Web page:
“We believe doing the right thing creates value, and the more value we create, the greater our capacity to do the right thing,” Schulz says. “Our purpose is to make our world a more inclusive place by giving more Australians the tools to ‘Belong’ in today’s digital world. For us, that means we’re providing value and uncomplicated products.
Belong’s capability building work includes partnerships with organisations who are directly supporting people, from First Nations organisations to women experiencing domestic violence and homelessness and those seeking support for mental health challenges.
“Inclusion means we’re raising the bar for everyone on digital access, not simply reverting to analogue to meet people where they are. It’s about supporting them to be included in where the world is and is going,” Schulz says. “Those partnerships are funded from our print and advertising budget. But they don’t get traditionally measured for return-on-investment, nor do we seek to promote our involvement – if others choose to provide that recognition, great.
“It comes down to doing the right things. Yes, we are a business, and we must create value. But it’s wrong for any business to think that value and ‘the right things’ are at opposite ends of the spectrum. They’re synergetic.”
Building digital capability
Other brands are also recognising the value flowing from helping digitally disconnected Australians build their digital skills. Australia Post, for instance, has operated a long-term program called Go Digi, in conjunction with Infoxchange, that included face-to-face learning events, mentoring and an online platform.
“That was about connecting with communities through their local Post Offices or community partners to learn digital skills,” Spriggs says. “That had a significant community benefit, but it also had a benefit to Australia Post in terms of those people being more confident to go online and order products and services online.”
Infoxchange has subsequently engaged with Great Southern Bank to role out a new program to build digital skills in the community, leveraging another program developed in conjunction with Google called Digital Springboard.
Great Southern Bank chief customer officer, Megan Keleher, says the partnership will help support customers and community members improve their financial literacy while helping Australians on their digital journeys.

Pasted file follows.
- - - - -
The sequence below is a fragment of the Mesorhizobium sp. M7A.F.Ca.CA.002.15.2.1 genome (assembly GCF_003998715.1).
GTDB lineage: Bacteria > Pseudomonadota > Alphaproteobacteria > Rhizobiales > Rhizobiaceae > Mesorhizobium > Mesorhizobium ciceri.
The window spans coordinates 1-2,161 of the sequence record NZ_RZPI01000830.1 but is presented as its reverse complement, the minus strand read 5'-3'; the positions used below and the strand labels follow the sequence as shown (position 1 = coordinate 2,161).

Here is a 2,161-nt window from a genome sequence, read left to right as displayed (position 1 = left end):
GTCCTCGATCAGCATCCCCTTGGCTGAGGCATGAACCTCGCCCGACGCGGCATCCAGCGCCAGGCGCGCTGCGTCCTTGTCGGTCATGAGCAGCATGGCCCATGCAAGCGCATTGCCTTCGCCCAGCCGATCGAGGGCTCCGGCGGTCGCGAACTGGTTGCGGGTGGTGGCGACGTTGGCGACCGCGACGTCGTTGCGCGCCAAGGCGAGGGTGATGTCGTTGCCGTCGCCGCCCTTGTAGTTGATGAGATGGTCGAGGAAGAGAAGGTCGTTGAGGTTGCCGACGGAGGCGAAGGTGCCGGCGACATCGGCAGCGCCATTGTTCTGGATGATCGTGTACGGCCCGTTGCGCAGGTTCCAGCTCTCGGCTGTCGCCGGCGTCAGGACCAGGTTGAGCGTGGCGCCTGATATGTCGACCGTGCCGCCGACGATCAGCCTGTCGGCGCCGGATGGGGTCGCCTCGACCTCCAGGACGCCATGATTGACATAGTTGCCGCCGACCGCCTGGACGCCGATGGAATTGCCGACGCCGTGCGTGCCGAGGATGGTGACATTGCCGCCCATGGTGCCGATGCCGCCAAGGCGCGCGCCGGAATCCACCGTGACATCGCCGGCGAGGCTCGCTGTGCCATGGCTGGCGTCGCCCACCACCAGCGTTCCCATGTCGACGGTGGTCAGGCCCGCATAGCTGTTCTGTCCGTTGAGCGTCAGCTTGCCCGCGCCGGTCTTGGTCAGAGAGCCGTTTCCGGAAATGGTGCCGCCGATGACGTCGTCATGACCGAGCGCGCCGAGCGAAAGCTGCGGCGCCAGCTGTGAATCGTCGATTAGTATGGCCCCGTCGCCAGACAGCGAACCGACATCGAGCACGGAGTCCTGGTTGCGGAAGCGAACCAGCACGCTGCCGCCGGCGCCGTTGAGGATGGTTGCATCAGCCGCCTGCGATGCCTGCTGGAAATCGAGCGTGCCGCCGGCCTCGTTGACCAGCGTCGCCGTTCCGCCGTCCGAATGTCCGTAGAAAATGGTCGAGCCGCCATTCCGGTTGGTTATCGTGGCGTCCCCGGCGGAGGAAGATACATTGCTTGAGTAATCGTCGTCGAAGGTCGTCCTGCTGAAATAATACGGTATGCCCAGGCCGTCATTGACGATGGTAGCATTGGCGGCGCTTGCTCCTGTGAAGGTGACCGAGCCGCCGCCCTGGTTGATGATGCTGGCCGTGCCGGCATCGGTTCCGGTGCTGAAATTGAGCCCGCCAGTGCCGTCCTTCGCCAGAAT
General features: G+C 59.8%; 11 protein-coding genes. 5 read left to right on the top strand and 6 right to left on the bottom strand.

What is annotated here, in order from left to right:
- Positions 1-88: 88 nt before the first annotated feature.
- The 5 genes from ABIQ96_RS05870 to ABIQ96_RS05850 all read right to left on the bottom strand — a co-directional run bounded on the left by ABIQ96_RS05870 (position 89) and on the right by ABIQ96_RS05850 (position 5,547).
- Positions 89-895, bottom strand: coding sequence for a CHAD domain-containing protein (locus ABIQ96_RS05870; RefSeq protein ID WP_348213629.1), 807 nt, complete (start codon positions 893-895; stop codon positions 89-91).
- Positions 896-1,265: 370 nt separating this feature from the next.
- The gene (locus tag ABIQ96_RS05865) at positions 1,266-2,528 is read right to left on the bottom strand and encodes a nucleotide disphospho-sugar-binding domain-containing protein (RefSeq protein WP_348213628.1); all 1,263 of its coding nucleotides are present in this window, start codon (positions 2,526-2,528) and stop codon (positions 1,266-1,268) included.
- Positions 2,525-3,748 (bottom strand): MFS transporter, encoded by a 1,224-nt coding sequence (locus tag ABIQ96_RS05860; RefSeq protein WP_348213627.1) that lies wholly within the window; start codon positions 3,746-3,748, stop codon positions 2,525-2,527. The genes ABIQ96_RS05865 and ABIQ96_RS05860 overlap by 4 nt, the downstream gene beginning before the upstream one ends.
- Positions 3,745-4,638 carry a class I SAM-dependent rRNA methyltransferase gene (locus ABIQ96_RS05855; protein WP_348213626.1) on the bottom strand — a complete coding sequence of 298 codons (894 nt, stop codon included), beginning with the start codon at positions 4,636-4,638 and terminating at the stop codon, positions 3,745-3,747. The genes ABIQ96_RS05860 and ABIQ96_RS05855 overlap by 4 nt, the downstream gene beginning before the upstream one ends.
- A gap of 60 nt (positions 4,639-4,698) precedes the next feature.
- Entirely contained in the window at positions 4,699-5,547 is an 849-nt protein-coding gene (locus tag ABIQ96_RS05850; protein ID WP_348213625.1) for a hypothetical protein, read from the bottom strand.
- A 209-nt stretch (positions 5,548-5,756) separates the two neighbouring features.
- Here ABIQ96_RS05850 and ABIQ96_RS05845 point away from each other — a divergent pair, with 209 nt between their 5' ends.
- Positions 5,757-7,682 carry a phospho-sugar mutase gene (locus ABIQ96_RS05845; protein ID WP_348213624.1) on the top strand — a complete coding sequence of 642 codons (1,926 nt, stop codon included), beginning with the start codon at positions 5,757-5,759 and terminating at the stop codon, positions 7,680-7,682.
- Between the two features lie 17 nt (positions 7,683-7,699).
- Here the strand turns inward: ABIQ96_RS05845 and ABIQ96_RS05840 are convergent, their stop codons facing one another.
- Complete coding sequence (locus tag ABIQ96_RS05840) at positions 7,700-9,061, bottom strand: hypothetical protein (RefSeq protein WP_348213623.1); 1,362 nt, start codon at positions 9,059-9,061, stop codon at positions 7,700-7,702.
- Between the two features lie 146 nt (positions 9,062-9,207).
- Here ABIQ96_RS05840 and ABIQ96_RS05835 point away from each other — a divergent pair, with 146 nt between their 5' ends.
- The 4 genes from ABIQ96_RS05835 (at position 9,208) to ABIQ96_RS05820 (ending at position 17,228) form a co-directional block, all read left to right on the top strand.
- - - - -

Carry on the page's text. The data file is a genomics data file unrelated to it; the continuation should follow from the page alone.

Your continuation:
“Two modules were created using digital tools to build financial confidence - one that helped people manage their money and budget online and one providing skills to stay safe from online scams,” Keleher says.
Team members volunteered to train as trainers and delivered training across Australia for community organisations and customers in Great Southern Bank’s branch network.
“This is important for Great Southern Bank because our world is increasingly online, and helping people with digital literacy regarding their finances progresses our work outlined in our Financial Inclusion Action Plan,” Keleher says. “We believe the more informed and resilient community members are in relation to online finances, the more they can achieve the goals and aspirations they have.”
So while a person’s ability to interact digitally will play a pivotal role in how they can participate within Australian society, a growing number of brands and executives are coming to realise a lack of digital ability should not automatically doom that person to a second-class experience.
And if brands truly care about maximising choice for customers, that must include concessions regarding their choice of channel. For Dominello, it all comes down to empowerment for citizens, regardless of their digital ability.
“I want people to be empowered to make informed decisions and choices about their lifestyle,” he says. “Where in terms of government service delivery, they can pick and choose based on quality, where there is transparency around that service, and where they can choose to use a paper medium or a digital medium, because it is about personal choice.”